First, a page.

Rock ‘n’ Roll

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Memorial Park, 185 Chairs, Cashel Street, Christchurch

The Earth knows how to rock and roll. Tragedy hit Ecuador last Saturday with an earthquake of 7.8 magnitude. It’s unavoidable – the power of geological forces struck, taking over 500 lives and injuring over 4000 people. Such devastation. I was in Ecuador three months ago and discovered a beautiful country with a poor economy. Now rebuilding the country will cost billions of dollars – how will the economy survive? Earthquake tragedies leave their mark; people and cities are never the same again.  This would be a ripe topic to teach across a number of subjects in school – including science, geography, history and social studies. We need to be prepared.

Christchurch Earthquakes

I have escaped the horrors of many natural disasters. I was summiting Mount Kilimanjaro in Africa when the surprise earthquake of magnitude 7.1 occurred in my hometown of Christchurch on the 4th September in 2010. Another disastrous earthquake followed the next year on the 22nd February. Although it was lower in magnitude at 6.3, it claimed the lives of 185 people. A national state of emergency was declared for ten weeks, with considerable overseas assistance providing emergency assistance. It was the largest emergency response operation ever seen in New Zealand.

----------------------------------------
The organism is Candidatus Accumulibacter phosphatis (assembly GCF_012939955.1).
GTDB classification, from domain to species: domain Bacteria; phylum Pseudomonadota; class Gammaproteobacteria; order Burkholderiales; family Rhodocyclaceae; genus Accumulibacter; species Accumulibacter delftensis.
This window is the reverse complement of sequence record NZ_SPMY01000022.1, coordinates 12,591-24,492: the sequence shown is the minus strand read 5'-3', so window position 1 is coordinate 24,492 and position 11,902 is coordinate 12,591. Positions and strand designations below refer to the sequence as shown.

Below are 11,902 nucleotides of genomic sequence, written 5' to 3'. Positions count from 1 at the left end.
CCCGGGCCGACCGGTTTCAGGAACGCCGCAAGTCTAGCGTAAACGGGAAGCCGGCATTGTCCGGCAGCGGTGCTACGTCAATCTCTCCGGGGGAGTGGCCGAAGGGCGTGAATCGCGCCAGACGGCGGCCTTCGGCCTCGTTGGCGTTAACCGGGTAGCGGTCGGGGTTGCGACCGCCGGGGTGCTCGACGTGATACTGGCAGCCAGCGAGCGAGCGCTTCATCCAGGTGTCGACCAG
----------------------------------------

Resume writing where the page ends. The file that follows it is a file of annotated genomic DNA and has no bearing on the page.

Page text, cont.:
The city’s core has literally had a heart attack. Slowly shops are coming back to life, with many initially making use of temporary shipping containers. Today when I walk around Christchurch, the evidence is still raw, but the city has come a long way. Road works continue, as road cones colour many streets. In fact it’s become the orange icon. It’s also a tradition to place flowers in the top of road cones on Remembrance Day. But it’s not just flower power – even the orange icon is decorated for Christmas and Easter.

New Zealand is not alone – the Pacific Rim of Fire creates a large number of earthquakes and volcanic eruptions. Japan’s earthquake in March 2011, resulted in nearly 16 000 people dead, mostly by drowning. The 9.0-earthquake struck first, followed by a savage tsunami and then a nuclear meltdown in Fukushima Daiichi nuclear power plant. More deadly, was the 9.1 earthquake in Sumatra in 2004, killing around 230, 000 people. That is a lot of people dead from natural disasters.

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